May 26, 1919 (13th Parliament, 2nd Session)


Charles Colquhoun Ballantyne (Minister of Marine and Fisheries; Minister of the Naval Service)



I took the pains
this afternoon very carefully and categorically to answer every charge that the hon. member for Lunenburg made in his speech, delivered as 'I understood him to say, on May 7. I occupied the .time of the committee for a period of about an hour and a quarter, and I really do not think it would be fair to hon. members to ask me to cover the same ground again. I made a full and complete answer in regard to the court martial of men on trawler 30 who
refused to carry out the orders of their superior officers. I did not say that if these men had belonged to the Imperial service they would have been court-mar-.tialled and shot. What I did say was that .if on the field of Flanders Canadian soldiers had refused to carry out the orders of their superior officers they would have been court-martialled and undoubtedly the sentence of death would have been passed upon them, and they would in all probability have been shot the following morning.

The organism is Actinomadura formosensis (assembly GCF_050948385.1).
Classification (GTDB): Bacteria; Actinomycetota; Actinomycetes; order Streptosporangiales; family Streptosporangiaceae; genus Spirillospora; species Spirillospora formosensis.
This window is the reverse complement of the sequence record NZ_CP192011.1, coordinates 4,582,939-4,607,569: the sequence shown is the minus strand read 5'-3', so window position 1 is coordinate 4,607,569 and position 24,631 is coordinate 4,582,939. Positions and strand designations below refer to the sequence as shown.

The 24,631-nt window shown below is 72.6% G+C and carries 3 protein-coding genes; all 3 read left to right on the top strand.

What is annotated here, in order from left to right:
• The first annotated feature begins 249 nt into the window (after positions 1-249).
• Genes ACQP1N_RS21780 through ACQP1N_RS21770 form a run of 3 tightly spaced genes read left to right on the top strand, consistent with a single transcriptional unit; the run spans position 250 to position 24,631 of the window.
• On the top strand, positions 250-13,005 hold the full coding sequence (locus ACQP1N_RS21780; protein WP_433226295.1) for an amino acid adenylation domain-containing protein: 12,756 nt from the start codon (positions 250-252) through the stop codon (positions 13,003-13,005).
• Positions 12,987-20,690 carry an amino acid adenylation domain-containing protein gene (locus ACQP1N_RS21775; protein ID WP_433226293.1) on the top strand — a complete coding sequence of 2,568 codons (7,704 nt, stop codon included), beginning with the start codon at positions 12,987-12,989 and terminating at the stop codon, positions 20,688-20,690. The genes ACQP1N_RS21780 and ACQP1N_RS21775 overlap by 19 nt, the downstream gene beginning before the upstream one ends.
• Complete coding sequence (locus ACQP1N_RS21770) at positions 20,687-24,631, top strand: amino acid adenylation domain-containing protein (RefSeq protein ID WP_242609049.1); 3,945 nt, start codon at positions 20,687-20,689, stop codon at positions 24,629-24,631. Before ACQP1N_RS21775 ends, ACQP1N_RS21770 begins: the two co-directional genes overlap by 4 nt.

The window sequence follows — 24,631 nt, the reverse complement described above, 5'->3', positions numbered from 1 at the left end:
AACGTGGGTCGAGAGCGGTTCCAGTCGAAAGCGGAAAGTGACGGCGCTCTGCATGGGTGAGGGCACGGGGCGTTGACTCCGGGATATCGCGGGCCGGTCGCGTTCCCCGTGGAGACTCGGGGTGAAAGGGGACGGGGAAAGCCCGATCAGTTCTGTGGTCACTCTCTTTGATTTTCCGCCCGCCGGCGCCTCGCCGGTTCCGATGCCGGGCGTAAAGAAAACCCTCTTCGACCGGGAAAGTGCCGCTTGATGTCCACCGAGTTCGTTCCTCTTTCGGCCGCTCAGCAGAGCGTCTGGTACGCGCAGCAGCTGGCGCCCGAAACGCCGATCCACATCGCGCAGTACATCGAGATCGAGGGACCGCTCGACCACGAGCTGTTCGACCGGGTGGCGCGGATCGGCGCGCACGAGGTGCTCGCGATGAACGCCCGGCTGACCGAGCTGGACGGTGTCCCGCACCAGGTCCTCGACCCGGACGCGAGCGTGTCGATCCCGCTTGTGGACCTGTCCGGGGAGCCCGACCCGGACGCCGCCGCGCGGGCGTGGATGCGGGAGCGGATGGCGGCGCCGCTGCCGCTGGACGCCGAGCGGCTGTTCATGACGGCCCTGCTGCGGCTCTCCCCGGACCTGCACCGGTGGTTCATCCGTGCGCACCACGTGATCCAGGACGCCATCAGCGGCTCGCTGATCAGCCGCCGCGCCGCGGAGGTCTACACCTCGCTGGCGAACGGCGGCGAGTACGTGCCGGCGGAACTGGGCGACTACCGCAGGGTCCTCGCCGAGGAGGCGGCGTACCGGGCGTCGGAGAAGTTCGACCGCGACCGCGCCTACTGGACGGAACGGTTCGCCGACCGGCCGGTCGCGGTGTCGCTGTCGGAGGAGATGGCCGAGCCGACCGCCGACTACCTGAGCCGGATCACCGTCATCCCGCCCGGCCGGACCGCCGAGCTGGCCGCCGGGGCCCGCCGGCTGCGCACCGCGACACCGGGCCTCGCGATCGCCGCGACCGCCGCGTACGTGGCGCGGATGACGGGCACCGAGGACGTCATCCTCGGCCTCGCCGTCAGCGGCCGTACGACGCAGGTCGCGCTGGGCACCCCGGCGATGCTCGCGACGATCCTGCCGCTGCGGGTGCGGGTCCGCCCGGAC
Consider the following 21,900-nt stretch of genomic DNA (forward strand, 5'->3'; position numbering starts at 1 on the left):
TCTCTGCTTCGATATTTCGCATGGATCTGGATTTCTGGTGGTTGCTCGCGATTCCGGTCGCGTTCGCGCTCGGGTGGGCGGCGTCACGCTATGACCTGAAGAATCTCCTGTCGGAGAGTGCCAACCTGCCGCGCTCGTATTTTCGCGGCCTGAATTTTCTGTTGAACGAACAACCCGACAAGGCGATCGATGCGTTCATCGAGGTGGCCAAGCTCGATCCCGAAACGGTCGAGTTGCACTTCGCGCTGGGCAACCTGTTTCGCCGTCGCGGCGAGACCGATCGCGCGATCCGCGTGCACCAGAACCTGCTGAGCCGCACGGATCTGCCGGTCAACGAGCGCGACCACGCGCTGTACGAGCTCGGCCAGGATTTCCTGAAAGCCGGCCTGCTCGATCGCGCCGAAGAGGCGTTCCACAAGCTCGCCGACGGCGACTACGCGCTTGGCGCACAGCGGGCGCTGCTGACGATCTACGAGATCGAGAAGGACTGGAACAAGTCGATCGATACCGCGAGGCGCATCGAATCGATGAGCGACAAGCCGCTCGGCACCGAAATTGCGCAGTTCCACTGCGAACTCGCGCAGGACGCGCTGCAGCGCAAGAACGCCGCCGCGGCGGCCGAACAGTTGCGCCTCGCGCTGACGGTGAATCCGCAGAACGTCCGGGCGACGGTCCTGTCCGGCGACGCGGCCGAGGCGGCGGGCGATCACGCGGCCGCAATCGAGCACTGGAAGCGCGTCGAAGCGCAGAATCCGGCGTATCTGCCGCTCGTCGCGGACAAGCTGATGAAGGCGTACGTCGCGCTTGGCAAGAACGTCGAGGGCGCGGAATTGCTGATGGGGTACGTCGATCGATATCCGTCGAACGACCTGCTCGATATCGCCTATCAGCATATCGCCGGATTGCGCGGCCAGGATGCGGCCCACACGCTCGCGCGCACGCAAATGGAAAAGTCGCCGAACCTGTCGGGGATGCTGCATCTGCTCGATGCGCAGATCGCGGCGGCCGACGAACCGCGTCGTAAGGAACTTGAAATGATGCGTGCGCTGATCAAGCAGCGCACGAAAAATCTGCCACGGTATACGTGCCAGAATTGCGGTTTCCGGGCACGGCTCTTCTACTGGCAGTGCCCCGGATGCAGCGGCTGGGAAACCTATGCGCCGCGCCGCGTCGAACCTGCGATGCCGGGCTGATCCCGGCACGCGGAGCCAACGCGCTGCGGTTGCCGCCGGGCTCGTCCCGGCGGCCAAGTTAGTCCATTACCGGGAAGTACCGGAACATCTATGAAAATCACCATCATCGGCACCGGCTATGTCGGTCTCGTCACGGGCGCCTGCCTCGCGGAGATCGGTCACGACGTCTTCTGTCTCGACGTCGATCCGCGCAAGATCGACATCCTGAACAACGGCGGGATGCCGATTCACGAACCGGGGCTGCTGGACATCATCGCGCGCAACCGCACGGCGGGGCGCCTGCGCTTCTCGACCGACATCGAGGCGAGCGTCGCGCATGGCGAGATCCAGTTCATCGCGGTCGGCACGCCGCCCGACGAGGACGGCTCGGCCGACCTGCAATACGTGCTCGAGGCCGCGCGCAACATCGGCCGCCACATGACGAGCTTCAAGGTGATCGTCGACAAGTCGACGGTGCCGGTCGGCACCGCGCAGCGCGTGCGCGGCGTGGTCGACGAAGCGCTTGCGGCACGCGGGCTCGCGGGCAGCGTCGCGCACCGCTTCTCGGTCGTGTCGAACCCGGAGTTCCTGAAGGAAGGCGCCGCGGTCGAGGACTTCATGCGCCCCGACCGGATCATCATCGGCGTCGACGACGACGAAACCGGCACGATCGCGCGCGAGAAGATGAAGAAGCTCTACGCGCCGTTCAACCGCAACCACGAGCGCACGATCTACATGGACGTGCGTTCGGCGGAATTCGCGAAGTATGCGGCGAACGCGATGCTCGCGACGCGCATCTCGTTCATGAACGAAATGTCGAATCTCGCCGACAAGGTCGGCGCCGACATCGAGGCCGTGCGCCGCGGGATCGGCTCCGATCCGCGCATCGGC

I also very carefully explained to hon. members the full particulars about the captain of the steamer Hochelaga. I can traverse that ground again if hon. members think it necessary, but I must say that I endeavoured to the best of my ability to give a full, frank and complete answer- .which was not difficult-to the hon. member for Lunenburg. The hon. gentleman has wearied this House to-night for some two hours, continuously reading extracts and comments of the press of Halifax. Now, 1 am not interested in what the press of Halifax may have to say regarding the Naval Service of Canada, neither does it interest me to know whether the owners of those papers belong to either the Liberal or the Conservative party. We are dealing with serious matters. The hon. member for Lunenburg, has treated the Naval Service of Canada in a light and frivolous manner, and I made ample reference to that phase of that attitude this afternoon. He rose in his place some weeks ago and made the statement that the steamer Hochelaga went to the Magdalen Islands to carry six lead pencils to that port.

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